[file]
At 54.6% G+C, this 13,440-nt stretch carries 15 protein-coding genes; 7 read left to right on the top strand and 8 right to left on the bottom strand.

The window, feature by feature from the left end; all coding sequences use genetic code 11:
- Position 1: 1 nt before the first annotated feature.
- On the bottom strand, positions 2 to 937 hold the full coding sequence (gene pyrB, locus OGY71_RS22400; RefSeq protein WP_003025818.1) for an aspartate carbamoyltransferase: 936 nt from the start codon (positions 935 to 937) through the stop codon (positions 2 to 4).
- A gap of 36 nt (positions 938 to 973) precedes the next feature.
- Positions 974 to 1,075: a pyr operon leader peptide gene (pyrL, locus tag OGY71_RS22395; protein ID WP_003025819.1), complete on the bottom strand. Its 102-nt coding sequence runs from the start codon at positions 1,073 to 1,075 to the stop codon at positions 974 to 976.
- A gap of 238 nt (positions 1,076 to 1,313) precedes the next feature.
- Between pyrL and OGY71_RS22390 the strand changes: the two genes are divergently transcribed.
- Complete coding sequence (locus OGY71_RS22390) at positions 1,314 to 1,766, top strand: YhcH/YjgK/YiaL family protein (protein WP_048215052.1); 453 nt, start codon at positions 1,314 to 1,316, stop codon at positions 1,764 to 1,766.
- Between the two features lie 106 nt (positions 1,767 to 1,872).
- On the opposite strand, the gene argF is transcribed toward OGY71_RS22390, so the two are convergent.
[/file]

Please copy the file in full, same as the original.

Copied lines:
At 54.6% G+C, this 13,440-nt stretch carries 15 protein-coding genes; 7 read left to right on the top strand and 8 right to left on the bottom strand.

The window, feature by feature from the left end; all coding sequences use genetic code 11:
- Position 1: 1 nt before the first annotated feature.
- On the bottom strand, positions 2 to 937 hold the full coding sequence (gene pyrB, locus OGY71_RS22400; RefSeq protein WP_003025818.1) for an aspartate carbamoyltransferase: 936 nt from the start codon (positions 935 to 937) through the stop codon (positions 2 to 4).
- A gap of 36 nt (positions 938 to 973) precedes the next feature.
- Positions 974 to 1,075: a pyr operon leader peptide gene (pyrL, locus tag OGY71_RS22395; protein ID WP_003025819.1), complete on the bottom strand. Its 102-nt coding sequence runs from the start codon at positions 1,073 to 1,075 to the stop codon at positions 974 to 976.
- A gap of 238 nt (positions 1,076 to 1,313) precedes the next feature.
- Between pyrL and OGY71_RS22390 the strand changes: the two genes are divergently transcribed.
- Complete coding sequence (locus OGY71_RS22390) at positions 1,314 to 1,766, top strand: YhcH/YjgK/YiaL family protein (protein WP_048215052.1); 453 nt, start codon at positions 1,314 to 1,316, stop codon at positions 1,764 to 1,766.
- Between the two features lie 106 nt (positions 1,767 to 1,872).
- On the opposite strand, the gene argF is transcribed toward OGY71_RS22390, so the two are convergent.